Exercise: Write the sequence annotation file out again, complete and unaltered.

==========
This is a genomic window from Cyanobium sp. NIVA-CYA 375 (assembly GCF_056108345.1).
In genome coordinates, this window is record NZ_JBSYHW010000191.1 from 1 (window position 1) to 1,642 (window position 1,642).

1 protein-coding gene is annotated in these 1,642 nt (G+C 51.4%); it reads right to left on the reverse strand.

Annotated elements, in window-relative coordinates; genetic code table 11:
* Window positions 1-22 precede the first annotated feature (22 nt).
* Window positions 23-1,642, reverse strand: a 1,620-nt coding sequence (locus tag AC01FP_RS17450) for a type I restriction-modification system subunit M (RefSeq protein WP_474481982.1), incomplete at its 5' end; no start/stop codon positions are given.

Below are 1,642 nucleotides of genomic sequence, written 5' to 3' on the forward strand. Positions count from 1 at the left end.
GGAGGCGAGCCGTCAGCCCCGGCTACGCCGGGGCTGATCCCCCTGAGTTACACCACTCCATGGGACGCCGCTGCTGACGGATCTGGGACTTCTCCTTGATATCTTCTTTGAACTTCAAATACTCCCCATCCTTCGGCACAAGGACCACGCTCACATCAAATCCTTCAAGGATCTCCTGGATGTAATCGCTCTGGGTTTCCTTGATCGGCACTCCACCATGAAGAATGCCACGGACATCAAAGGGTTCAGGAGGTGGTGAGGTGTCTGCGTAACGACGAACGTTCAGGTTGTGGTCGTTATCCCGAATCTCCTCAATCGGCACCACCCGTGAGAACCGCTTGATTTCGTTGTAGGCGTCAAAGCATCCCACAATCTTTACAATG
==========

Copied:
This is a genomic window from Cyanobium sp. NIVA-CYA 375 (assembly GCF_056108345.1).
In genome coordinates, this window is record NZ_JBSYHW010000191.1 from 1 (window position 1) to 1,642 (window position 1,642).

1 protein-coding gene is annotated in these 1,642 nt (G+C 51.4%); it reads right to left on the reverse strand.

Annotated elements, in window-relative coordinates; genetic code table 11:
* Window positions 1-22 precede the first annotated feature (22 nt).
* Window positions 23-1,642, reverse strand: a 1,620-nt coding sequence (locus tag AC01FP_RS17450) for a type I restriction-modification system subunit M (RefSeq protein WP_474481982.1), incomplete at its 5' end; no start/stop codon positions are given.

Below are 1,642 nucleotides of genomic sequence, written 5' to 3' on the forward strand. Positions count from 1 at the left end.
GGAGGCGAGCCGTCAGCCCCGGCTACGCCGGGGCTGATCCCCCTGAGTTACACCACTCCATGGGACGCCGCTGCTGACGGATCTGGGACTTCTCCTTGATATCTTCTTTGAACTTCAAATACTCCCCATCCTTCGGCACAAGGACCACGCTCACATCAAATCCTTCAAGGATCTCCTGGATGTAATCGCTCTGGGTTTCCTTGATCGGCACTCCACCATGAAGAATGCCACGGACATCAAAGGGTTCAGGAGGTGGTGAGGTGTCTGCGTAACGACGAACGTTCAGGTTGTGGTCGTTATCCCGAATCTCCTCAATCGGCACCACCCGTGAGAACCGCTTGATTTCGTTGTAGGCGTCAAAGCATCCCACAATCTTTACAATG